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Technical Brief  > Green in Practice 104 - Stormwater Management
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Stormwater Runoff – What’s the Problem?
In an undeveloped forested site, storm events are moderated by the processes of infiltration into surfaces, evaporation from surfaces, and transpiration from vegetation. Very little stormwater, less than 1%, leaves the site in the form of runoff.

Pre-development hydrology moderates rainfall. (Photo courtesy of AHBL)

However as a site is developed, increases in impervious surface due to roads, rooftops, sidewalks, and parking areas cause significant changes in the ability of the site to handle stormwater. More water runs off the site – as much as 20-30% -- and far less water is infiltrated, evaporated or transpired. In addition to the increased volume of runoff, it is the speed with which it travels that causes concern.

If stormwater runoff is not addressed, it can cause dramatic changes in hydrological function and water quality of a watershed. As runoff travels overland, it can erode soils, change stream patterns, and cause flooding. It can also pick up pollutants along the way. Sediments, toxic metal particles, pesticides and fertilizers, oil and grease, pathogens, excess nutrients, and trash are common stormwater pollutants. Polluted runoff, if not diverted, ends up in waterways.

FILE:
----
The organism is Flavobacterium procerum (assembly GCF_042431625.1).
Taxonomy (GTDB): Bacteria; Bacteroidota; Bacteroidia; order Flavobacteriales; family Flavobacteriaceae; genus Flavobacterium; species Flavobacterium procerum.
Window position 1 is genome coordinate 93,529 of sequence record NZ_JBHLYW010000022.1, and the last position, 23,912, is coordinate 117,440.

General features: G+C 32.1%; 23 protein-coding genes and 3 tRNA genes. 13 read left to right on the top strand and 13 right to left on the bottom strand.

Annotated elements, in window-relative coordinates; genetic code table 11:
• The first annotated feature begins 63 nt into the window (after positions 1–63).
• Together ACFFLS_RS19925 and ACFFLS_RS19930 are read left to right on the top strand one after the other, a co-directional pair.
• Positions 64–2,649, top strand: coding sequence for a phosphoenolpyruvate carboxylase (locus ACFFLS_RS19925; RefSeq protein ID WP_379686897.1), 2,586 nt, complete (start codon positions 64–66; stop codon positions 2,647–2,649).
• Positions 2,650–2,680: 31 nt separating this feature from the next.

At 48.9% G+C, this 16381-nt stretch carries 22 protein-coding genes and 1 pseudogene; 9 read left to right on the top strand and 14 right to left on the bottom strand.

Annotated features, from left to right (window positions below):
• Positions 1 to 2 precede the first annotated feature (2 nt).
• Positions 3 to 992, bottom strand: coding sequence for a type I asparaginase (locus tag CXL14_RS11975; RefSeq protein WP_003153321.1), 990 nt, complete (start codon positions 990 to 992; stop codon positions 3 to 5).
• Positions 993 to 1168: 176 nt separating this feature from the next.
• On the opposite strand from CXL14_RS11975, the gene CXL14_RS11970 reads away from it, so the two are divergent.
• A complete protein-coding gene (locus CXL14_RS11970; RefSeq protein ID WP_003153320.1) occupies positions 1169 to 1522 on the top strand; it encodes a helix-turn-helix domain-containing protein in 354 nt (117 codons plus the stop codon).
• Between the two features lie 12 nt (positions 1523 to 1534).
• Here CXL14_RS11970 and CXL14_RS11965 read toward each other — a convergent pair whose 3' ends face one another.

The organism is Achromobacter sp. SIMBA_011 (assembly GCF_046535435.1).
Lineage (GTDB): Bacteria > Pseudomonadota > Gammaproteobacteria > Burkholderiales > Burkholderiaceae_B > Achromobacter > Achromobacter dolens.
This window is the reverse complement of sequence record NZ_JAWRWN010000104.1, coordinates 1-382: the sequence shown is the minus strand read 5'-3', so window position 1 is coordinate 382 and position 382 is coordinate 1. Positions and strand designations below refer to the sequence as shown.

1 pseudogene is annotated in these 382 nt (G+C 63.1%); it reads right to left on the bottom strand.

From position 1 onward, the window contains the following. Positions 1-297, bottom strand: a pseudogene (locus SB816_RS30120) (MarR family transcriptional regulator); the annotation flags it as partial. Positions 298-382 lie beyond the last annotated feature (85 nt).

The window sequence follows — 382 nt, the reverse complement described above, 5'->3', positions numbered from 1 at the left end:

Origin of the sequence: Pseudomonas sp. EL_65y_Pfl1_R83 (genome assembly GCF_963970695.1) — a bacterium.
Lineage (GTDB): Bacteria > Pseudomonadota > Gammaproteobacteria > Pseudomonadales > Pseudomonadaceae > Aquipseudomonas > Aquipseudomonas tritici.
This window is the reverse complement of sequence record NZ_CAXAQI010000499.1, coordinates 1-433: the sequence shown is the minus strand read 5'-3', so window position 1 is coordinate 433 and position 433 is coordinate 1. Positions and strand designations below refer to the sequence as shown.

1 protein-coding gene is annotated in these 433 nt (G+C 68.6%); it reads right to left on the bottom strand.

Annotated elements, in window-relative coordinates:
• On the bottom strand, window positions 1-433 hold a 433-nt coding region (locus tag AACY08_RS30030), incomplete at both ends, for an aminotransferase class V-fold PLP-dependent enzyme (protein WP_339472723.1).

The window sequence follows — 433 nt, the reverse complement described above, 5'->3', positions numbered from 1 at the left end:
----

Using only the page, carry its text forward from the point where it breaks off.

Post-development hydrology produces erosion and pollution. (Photo courtesy of AHBL)

In urbanized areas, stormwater is frequently diverted to combined sewer systems. This means rainwater is getting treated to same degree (and at the same cost) as raw sewage. In heavy rains, these systems can get maxed out, and raw sewage ends up in the receiving waters, untreated. Even in separated systems, increased volume of stormwater during heavy rains can result in high levels of pollutants ending up in waterways.

Since the primary cause of stormwater runoff is increased impervious surface, sustainable site design seeks to minimize impervious surface as a first step. The second step is to manage the stormwater so that as little of it leaves the site as possible.

This generally requires slowing the water down, so that it can be infiltrated, stored, and/or dispersed without harm.

Photo Courtesy of CTLGroup
How does Concrete Help?
Concrete has played a significant role in conventional surface water management by providing conveyance and treatment infrastructure that is durable and impermeable. With the movement toward managing water on site, concrete continues to play a major role, as it is frequently the material of choice to help construct flow control and treatment facilities on site.